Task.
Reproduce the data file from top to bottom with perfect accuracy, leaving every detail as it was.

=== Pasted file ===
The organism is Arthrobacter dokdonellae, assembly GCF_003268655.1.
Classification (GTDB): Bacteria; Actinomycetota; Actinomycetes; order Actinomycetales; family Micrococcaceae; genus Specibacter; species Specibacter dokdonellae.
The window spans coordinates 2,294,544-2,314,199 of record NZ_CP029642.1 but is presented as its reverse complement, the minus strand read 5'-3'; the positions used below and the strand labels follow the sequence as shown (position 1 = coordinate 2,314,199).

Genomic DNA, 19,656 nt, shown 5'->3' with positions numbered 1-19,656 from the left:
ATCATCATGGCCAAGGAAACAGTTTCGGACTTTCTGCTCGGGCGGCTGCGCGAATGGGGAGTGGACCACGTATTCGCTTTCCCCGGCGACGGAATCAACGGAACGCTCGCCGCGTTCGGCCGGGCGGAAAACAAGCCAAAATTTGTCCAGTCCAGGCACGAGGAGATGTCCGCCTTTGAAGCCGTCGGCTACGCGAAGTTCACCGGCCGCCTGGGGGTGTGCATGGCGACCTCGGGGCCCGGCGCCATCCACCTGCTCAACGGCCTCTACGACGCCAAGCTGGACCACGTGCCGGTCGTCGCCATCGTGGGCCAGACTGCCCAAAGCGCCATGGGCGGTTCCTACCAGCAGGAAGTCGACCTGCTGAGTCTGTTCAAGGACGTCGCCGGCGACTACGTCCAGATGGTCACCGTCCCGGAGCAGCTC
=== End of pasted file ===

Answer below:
The organism is Arthrobacter dokdonellae, assembly GCF_003268655.1.
Classification (GTDB): Bacteria; Actinomycetota; Actinomycetes; order Actinomycetales; family Micrococcaceae; genus Specibacter; species Specibacter dokdonellae.
The window spans coordinates 2,294,544-2,314,199 of record NZ_CP029642.1 but is presented as its reverse complement, the minus strand read 5'-3'; the positions used below and the strand labels follow the sequence as shown (position 1 = coordinate 2,314,199).

Genomic DNA, 19,656 nt, shown 5'->3' with positions numbered 1-19,656 from the left:
ATCATCATGGCCAAGGAAACAGTTTCGGACTTTCTGCTCGGGCGGCTGCGCGAATGGGGAGTGGACCACGTATTCGCTTTCCCCGGCGACGGAATCAACGGAACGCTCGCCGCGTTCGGCCGGGCGGAAAACAAGCCAAAATTTGTCCAGTCCAGGCACGAGGAGATGTCCGCCTTTGAAGCCGTCGGCTACGCGAAGTTCACCGGCCGCCTGGGGGTGTGCATGGCGACCTCGGGGCCCGGCGCCATCCACCTGCTCAACGGCCTCTACGACGCCAAGCTGGACCACGTGCCGGTCGTCGCCATCGTGGGCCAGACTGCCCAAAGCGCCATGGGCGGTTCCTACCAGCAGGAAGTCGACCTGCTGAGTCTGTTCAAGGACGTCGCCGGCGACTACGTCCAGATGGTCACCGTCCCGGAGCAGCTC